It was a rainy afternoon April 22, but that didn’t stop local residents along with Stony Brook University students and faculty members from participating in a March for Science rally at the school. Similar marches took place across the country as Americans joined together to show their support for federal funding for science, as well as to remind President Donald Trump (R) and his appointees how important science is, especially when it comes to researching climate change issues.
Pamela Block, of Setauket, and professor of disabilities studies at Stony Brook University, organized the march with Jenn Solomon, a bilingual speech language pathologist. During a phone interview, Block said approximately 500 people participated, and the marchers ranged in age from young children to senior citizens. Block said the organizations Moms Demand Action for Gun Sense in America, the Audubon Society, the United University Professions and others had representatives on hand.
Block said she and Solomon were talking to a group of local activists including Shoshanna Hershkowitz of Suffolk Progressives and Cindy Morris of Time2Care Long Island, when they decided to organize the April 22 march.
“This is my first time really doing this kind of activist organizing,” Block said. “It feels pretty good.”
The Setauket resident said because she lives in the area and works at the university, the event was a personal one for her. Her mission was to focus on the important part the university plays in the community, as well as in the world of science.
“It was awesome to see the strong turnout, and to be surrounded by thoughtful people who care deeply about the environment and understand the importance of science for our survival and our humanity.”
— Jenn Solomon
“It was a circle of support for Stony Brook in gratitude for the work that it does in the areas of science — medical science, engineering science, environmental science, physics,” she said. “It does some really important work, and I wanted to acknowledge that.”
Solomon credited Block with leading the effort, but like Block, she was excited to be part of the event.
“It was awesome to see the strong turnout, and to be surrounded by thoughtful people who care deeply about the environment and understand the importance of science for our survival and our humanity,” Solomon said.
Morris, who lives in Stony Brook, said a coalition of community groups joined forces a few months ago to reach out in progressive ways to U.S. Rep. Lee Zeldin (R-Shirley) regarding various issues, and the groups have been planning local events to raise awareness about other current issues.
“This march in particular, we felt at the national level we were seeing the March for Science, but we needed to make sure there was accessibility so local people could also participate without going all the way into New York City or all the way to Washington D.C.,” Morris said.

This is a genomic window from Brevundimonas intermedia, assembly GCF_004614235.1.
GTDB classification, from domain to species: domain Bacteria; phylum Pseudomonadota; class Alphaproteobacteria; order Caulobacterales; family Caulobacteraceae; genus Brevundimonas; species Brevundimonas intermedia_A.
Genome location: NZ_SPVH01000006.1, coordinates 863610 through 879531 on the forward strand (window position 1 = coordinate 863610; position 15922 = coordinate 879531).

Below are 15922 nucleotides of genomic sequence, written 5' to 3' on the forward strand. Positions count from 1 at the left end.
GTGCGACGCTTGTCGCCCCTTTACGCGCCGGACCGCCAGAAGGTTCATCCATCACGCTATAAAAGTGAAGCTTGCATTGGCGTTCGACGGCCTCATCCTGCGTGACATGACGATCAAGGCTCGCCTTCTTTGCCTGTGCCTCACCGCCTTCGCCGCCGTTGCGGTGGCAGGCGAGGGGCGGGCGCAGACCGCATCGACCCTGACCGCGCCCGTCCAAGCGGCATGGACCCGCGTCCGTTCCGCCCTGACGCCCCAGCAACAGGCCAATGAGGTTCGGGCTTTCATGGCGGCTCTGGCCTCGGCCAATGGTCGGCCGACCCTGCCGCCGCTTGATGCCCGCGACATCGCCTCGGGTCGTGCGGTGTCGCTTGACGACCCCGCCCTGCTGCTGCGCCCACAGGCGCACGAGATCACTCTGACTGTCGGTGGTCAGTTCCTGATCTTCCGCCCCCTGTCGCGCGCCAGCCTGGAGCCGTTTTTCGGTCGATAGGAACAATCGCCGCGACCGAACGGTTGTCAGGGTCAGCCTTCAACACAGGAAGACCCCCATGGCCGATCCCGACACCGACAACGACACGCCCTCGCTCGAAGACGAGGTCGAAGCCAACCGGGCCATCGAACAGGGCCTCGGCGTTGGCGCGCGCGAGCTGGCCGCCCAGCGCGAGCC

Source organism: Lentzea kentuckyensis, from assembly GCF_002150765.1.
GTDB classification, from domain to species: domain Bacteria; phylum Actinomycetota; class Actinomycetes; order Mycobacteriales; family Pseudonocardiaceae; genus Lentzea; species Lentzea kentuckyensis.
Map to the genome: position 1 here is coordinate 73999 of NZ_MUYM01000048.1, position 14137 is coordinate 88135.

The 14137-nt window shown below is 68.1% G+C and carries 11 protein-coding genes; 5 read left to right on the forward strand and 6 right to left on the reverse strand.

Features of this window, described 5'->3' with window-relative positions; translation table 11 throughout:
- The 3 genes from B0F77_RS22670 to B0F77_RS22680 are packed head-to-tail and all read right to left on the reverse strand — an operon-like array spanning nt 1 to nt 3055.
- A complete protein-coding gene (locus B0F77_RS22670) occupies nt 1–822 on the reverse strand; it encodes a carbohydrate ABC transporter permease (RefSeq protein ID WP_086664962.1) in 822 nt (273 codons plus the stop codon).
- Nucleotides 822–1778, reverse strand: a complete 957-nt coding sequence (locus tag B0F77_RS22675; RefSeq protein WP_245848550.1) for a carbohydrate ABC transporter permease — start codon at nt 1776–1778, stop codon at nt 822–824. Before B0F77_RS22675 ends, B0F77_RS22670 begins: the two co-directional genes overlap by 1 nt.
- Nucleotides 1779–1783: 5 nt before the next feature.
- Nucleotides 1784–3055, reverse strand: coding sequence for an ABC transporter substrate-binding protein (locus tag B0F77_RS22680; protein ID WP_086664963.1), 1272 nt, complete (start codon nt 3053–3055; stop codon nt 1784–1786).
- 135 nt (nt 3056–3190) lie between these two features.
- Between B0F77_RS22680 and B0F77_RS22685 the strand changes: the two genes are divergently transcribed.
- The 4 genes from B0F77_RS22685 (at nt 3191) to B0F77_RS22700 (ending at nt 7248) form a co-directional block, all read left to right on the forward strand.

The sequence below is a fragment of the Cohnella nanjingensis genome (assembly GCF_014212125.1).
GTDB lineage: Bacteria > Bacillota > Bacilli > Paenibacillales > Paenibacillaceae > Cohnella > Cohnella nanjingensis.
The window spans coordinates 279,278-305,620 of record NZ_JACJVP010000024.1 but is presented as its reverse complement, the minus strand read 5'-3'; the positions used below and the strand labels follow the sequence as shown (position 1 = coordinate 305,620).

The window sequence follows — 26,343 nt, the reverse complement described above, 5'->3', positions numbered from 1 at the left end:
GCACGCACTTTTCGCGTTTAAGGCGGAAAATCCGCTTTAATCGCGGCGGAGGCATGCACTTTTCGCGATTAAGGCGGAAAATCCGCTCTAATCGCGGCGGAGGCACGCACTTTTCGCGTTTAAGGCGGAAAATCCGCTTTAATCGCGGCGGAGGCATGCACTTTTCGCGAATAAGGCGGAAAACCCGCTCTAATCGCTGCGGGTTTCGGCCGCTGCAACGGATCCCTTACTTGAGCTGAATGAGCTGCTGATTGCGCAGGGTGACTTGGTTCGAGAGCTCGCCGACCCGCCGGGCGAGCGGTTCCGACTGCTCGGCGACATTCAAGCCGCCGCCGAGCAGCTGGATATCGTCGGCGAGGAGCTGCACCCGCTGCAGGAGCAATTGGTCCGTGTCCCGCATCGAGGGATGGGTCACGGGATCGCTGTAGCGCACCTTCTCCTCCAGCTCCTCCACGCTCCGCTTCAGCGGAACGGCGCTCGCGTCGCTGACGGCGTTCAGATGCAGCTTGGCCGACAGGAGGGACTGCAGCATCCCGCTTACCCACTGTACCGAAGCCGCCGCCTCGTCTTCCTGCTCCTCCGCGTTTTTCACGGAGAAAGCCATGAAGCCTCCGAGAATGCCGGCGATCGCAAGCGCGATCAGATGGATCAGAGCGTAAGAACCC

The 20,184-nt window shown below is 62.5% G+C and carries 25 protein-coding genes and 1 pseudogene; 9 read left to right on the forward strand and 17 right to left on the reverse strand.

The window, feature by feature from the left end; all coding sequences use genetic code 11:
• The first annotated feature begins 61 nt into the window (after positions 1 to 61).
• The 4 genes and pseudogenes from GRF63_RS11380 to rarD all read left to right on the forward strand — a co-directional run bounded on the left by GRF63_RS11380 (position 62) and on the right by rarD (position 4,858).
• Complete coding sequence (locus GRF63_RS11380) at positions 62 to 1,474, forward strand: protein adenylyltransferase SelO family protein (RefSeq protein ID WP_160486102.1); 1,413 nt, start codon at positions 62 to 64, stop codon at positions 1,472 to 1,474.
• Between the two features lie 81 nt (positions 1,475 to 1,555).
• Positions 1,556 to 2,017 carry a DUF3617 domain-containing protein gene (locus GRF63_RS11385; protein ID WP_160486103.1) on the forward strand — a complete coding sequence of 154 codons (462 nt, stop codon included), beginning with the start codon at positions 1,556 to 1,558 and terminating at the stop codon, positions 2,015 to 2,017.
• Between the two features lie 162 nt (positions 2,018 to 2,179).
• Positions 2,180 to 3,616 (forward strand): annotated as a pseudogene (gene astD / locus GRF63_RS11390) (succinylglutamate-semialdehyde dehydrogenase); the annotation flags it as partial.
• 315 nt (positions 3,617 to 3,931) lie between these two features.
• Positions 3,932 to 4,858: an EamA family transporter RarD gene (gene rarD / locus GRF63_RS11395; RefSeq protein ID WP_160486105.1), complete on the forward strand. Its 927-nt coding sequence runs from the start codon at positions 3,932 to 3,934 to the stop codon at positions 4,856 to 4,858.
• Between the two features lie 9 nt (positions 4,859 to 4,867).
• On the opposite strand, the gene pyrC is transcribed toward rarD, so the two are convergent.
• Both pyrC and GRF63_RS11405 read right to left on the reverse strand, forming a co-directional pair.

She said it felt great to take part in the rally, and noted the attendees were different from those who normally come out to protest at similar rallies.
“There were enormous numbers of families who were there to talk about clean water and clean air,” she said. “It was a community that really had the opportunity to speak knowledgeably about this issue, and from that perspective, it was empowering to be among people who really understand the importance and really take it to heart.”
Block said rally participants contributed in many ways, even if they were unable to walk the three-mile route along the Circle Road bike path at the university. Many set up stations to cheer marchers on or were available to drive if anyone fell behind in the marching due to physical demands or having children with them.
“As Stony Brook faculty and a Three Village resident, I am proud of how our community is standing up for science.”
— Shoshanna Hershkowitz
Hershkowitz was just one of the participants who attended the march with her family, which includes her four children.
“As Stony Brook faculty and a Three Village resident, I am proud of how our community is standing up for science,” Hershkowitz said. “Given that our area is a major research hub between Stony Brook University and Brookhaven National Lab, we’re in a unique position to speak to this issue. I attended with my children and with another family, because I think it’s important that my kids see activism modeled, and that they know it is part of our duty as citizens to speak truth to power. While bringing kids to events like these isn’t easy, it’s an important lesson that I want to impress upon my kids as a parent.”
Genna Tudda, who has advanced degrees in the sciences and is a 2012 graduate of SBU, said the march hit home for her. While she originally was planning to attend the New York City march, she said, as a Long Island native, it was important for her to show “that people out in the suburbs care just as much about these issues as people in larger cities.”
“Scientific research and environmental issues seem to have been put on the back burner in this new administration,” Tudda said. “Seeing this many people show up to a local event was extremely empowering. I feel hopeful that with these numbers it may be possible to persuade our politicians in the right direction.”